Typhoon Survivors 100 Days Later: Procopio Molina Providing For His Family
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Published on 14 February 2014

Procopio and his family in front of their temporary home, in the back of a neighbour's shop.

Photo: WFP/Cornelia Paetz

A hundred days have passed since Typhoon Haiyan devastated the Visayas region of the Philippines, leaving thousands dead and a trail of destruction in its wake. WFP’s Cornelia Paetz has just revisited people we interviewed in November 2013 to hear how they are getting on now, and what their hopes are for the future.
Read about our first meeting with Procopio Molina here.

Super Typhoon Haiyan has permanently changed the look of Procopio Molino’s neighbourhood, close to the harbour in Tacloban. The small shelters he and his neighbours have erected after their homes were destroyed are dwarfed by container ships, pushed inland by the typhoon and left stranded.

Procopio, his wife Teresita and their two daughters Marilyn (16) and Marites (13), are sharing 5 square metres of space in the back of a neighbour’s shop.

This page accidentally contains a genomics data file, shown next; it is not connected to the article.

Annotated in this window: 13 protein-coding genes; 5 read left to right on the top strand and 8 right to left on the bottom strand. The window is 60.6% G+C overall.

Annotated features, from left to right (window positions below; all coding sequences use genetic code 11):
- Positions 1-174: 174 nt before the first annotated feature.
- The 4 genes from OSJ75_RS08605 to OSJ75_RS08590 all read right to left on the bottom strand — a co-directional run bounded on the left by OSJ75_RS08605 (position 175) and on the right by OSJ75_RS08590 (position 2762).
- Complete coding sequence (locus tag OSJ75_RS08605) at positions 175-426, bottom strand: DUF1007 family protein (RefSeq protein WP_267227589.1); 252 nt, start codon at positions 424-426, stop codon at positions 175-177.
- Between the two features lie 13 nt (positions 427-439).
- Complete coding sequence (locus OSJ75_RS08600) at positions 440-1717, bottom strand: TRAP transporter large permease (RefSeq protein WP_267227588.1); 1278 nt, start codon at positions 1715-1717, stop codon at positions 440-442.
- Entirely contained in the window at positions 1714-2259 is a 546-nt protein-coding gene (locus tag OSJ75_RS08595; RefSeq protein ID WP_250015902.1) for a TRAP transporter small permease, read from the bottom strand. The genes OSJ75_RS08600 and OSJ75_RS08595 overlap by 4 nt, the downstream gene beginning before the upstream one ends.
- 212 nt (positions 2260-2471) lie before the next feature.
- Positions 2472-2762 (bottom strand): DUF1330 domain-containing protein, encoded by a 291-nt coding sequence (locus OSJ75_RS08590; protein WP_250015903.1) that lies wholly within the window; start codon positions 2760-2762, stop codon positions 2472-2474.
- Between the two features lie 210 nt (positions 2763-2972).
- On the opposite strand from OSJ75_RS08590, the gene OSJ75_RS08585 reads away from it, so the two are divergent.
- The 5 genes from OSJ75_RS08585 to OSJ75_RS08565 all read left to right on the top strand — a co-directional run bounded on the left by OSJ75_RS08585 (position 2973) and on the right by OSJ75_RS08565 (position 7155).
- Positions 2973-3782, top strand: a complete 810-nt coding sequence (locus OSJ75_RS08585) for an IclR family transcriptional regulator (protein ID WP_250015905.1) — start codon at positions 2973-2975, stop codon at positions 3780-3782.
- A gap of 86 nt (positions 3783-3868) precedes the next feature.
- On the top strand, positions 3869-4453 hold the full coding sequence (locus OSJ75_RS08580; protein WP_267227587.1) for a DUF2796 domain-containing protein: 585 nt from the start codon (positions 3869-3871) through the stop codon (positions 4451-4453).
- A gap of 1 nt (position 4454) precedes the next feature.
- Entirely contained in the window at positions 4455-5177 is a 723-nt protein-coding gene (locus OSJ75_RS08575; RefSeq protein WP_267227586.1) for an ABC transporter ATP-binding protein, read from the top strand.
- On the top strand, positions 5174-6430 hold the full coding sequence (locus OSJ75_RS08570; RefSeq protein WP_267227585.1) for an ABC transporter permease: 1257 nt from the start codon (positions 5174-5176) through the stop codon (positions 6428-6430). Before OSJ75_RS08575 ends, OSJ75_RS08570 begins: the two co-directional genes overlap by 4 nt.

“When the flood came we ran up the hill,” says Teresita, pointing at a building with grey concrete walls, 15 metres up a steep slope. “Afterwards, our house and everything in it was gone. Only some wet clothes had stuck to the pillars that remained standing.”

“We got rice from WFP and canned food from the government,” Procopio adds. “It helped a lot – we had no other way to get food back then!”

In the weeks and months that have since passed, the family also received hygiene kits and other relief items.

'Rebuild our house'

A truck driver before the Typhoon, Procopio still has his job but he is not driving anymore. He and other employees are now paid to clean and repair the company warehouse, which was looted in the days following Haiyan.

“We still get our old wage, but in April the company will close. After all their stock was stolen, they could not recover the loss,” Procopio tells us. Now he is looking to rent a Jeepney, a small truck locally used for passenger transport. He is confident: “I will earn enough to support us, and rebuild our house.”

Asked about his hopes for the next year, Procopio’s answer is not that of a typhoon survivor, but that of a dad: “Both my daughters will graduate this year – Marites will move on to secondary school, and Marilyn will finish it. I just want them to do well!”

 

WFP Offices
About the author

Cornelia Pätz

Public Information Officer

Cornelia Pätz joined WFP in 2008. She currently works to improve emergency preparedness in communication in the Asia Region.